When Destiny Davis visited Macau, China, last school year as a Fulbright English-teaching assistant, 4th graders in an after-school program at PS 277 in the Bronx borough of New York got to virtually tag along.
With a 12-hour time difference between Macau and New York, Davis would rise just before 4 a.m. to link up with students via Skype every other week for a “virtual exchange.” She’d write a blog for the students that occasionally included a visual—an aerial photo of Macau, for example, or a video of her walking the Great Wall of China.
“The whole point is to inspire the children to travel,” said Davis, a 2014 graduate of Agnes Scott College who recently returned to Georgia from China.
“Of course, they can read about my experience and see me in all these beautiful places,” Davis said. “But to be able to talk to me, that builds a stronger connection and then when they do get to college, they can say, ‘That inspired me to travel.’ ”
Such is the hope behind Generation Study Abroad, a campaign begun last year by the Institute for International Education, or IIE, that aims to dramatically increase the number of American college students who study abroad.
The short-term goal—to double the number of students who study abroad by the year 2020, from 300,000 undergraduates per year, or less than 1 in 10 of all undergraduates, to 600,000—will focus more on connecting with students in high school, because those are the students who will be in college soon enough to help reach the end-of-the-decade goal, an IIE official said. But the longer-term strategy will involve virtual hookups with elementary and middle schools, such as the one that Davis did with PS 277.
“We really feel that to inspire students to study abroad you must start much earlier if you want to build the pipeline,” said Daniel Obst, a deputy vice president for international partnerships in higher education at IIE.”
Along those lines, IIE plans to award 50 $1,000 grants early next year to support middle and high school teachers who “internationalize their classrooms” and who advocate the idea of study abroad.
The movement to send more students abroad gained momentum in Congress as well, where earlier this month two lawmakers—U.S. Reps. Steve Pearce (R-N.M.) and Jim Himes (D-Conn.)—formed a new bipartisan Congressional International Exchange and Study Caucus.
The caucus seeks to raise awareness about the importance and impact of international exchange and study programs. It hopes to highlight the role that study abroad plays in fostering cross-cultural understanding and foreign language skills, which can benefit sectors ranging from business to diplomacy, the lawmakers said.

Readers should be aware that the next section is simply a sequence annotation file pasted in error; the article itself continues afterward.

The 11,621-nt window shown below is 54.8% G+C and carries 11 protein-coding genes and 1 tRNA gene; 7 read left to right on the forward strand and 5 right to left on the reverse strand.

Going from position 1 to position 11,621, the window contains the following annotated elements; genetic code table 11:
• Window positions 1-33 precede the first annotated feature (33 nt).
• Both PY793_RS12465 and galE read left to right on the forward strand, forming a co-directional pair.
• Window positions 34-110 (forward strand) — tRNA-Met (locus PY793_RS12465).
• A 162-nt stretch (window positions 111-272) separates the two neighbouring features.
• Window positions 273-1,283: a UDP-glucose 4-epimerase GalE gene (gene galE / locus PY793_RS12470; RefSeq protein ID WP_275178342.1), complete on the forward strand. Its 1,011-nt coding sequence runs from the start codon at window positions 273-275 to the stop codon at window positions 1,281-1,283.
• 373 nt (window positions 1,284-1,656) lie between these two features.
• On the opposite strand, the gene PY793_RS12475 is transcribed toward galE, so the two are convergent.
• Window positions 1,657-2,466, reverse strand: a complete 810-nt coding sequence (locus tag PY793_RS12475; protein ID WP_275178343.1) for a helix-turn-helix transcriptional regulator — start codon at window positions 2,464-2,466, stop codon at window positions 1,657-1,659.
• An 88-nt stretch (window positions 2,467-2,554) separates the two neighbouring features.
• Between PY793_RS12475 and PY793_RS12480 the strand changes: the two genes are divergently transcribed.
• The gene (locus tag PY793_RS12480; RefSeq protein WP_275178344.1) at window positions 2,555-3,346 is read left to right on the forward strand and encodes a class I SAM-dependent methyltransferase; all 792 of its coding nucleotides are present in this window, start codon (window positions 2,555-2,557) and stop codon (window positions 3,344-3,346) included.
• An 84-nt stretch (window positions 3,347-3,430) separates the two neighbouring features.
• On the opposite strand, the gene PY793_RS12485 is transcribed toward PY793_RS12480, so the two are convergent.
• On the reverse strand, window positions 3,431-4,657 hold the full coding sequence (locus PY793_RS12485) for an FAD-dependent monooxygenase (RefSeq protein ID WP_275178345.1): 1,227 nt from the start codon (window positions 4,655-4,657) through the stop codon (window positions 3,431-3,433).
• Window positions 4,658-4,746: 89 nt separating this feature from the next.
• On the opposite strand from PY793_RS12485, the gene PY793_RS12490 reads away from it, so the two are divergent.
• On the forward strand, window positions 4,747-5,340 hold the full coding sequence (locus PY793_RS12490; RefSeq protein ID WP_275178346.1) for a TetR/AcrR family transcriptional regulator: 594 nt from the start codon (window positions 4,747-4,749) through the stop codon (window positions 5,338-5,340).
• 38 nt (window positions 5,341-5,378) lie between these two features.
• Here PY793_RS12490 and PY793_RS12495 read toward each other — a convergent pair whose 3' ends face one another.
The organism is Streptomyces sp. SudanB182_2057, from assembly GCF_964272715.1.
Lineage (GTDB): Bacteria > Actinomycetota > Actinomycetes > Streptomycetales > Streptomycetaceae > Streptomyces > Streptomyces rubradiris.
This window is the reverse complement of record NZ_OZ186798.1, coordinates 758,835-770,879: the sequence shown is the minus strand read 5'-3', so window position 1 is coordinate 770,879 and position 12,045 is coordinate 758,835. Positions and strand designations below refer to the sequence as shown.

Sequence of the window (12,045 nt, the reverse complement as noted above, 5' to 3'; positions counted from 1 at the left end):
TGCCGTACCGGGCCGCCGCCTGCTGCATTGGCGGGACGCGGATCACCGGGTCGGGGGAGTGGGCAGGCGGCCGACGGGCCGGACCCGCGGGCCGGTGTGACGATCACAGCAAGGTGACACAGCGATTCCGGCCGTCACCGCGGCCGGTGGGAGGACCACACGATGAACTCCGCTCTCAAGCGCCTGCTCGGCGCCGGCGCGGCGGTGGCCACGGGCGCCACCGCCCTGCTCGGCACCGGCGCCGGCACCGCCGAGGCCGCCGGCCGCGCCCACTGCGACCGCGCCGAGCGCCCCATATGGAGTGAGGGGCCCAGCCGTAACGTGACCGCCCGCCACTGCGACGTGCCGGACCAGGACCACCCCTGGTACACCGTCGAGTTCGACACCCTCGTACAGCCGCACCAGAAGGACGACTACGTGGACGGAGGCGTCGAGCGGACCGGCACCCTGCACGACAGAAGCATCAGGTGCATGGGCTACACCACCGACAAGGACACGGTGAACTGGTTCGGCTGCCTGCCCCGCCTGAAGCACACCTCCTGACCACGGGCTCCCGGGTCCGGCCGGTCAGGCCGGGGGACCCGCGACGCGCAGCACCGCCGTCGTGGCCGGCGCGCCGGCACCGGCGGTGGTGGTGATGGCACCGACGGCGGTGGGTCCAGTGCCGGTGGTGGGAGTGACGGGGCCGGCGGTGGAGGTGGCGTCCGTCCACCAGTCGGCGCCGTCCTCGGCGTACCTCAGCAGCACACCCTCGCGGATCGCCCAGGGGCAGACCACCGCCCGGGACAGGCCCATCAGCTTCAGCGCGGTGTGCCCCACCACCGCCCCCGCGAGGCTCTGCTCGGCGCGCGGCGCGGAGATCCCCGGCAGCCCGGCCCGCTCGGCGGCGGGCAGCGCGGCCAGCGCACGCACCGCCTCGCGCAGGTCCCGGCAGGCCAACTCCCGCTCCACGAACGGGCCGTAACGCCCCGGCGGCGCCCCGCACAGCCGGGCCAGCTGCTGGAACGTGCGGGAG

For K-12 administrators, though, infusing international experiences into the classroom must be about more than just connecting students to college students as they go abroad, said Cathy Dalimonte, an assistant principal at Queens Creek Elementary School in North Carolina’s Onslow County school system."If it was just about, ‘Oh, here’s a country,’ ‘Oh, that’s global awareness,’ that’s kind of superficial,” Dalimonte said. “But the fact that it goes deeper than that, and those study-abroad students are connecting to the specific learning happening in the classroom, that’s the difference, and that’s where deeper understanding can be had.”
Connecting to Curriculum
Dalimonte got her first experience connecting a classroom to a study-abroad student a few years back when she worked as a 5th grade teacher at the Claude Erwin Elementary Magnet School of International Studies and Cultural Arts in Onslow County.
She said her students communicated via Web-conferencing tools with study abroad students visiting a rain forest in Brazil and a desert in Morocco. The links were facilitated by the University of North Carolina’s Center for International Understanding. The program cost about $1,000 per year, but the center picked up the tab, Dalimonte said.
The personal connection with the study-abroad students in rain forests seemed to make a difference in the Onslow County 5th graders’ performance on end-of-grade science tests, Dalimonte said.
“They nailed the ecosystem part of the science test,” she said, although she did not recall the specifics. “They have that personal connection, and they’re retaining that information, and it becomes part of them as opposed to just reading about it.”
Dalimonte said her one regret is that she didn’t better track pre and post-test data to measure the academic impact of the experience. But it’s something she said she plans to do going forward in the district, where four schools are currently linked with traveling students.
Davis, the Fulbright student who worked with PS 277, did so through Reach the World, or RTW, a New York-based nonprofit that connects volunteer world travelers with students in public schools in low-income areas nationwide through a program that involves Web-based journalism, video conferencing, and collaborative projects. It costs schools in New York $3,500 per year to operate and involves three, 12-week cycles with study-abroad students throughout the world, plus weekly in-class assistance from the program. An online version is available nationwide at a cost of $100 per 12-week cycle.
This school year, the program has 166 correspondents in 58 countries.
RTW’s evaluations suggest—not unexpectedly—that most students who go through the program express an interest in study abroad afterward and in attending college like the travelers they connect with virtually.
Dalimonte said increased college ambitions are a byproduct of the early exposure. “It will benefit them [the younger students] greatly as far as having kids who are the first in their families to go to college to even have that mindset of even thinking about college,” Dalimonte said.
A version of this article appeared in the October 21, 2015 edition of Education Week as Study-Abroad Programs Build ‘Next Generation’ Travelers in K-12 Schools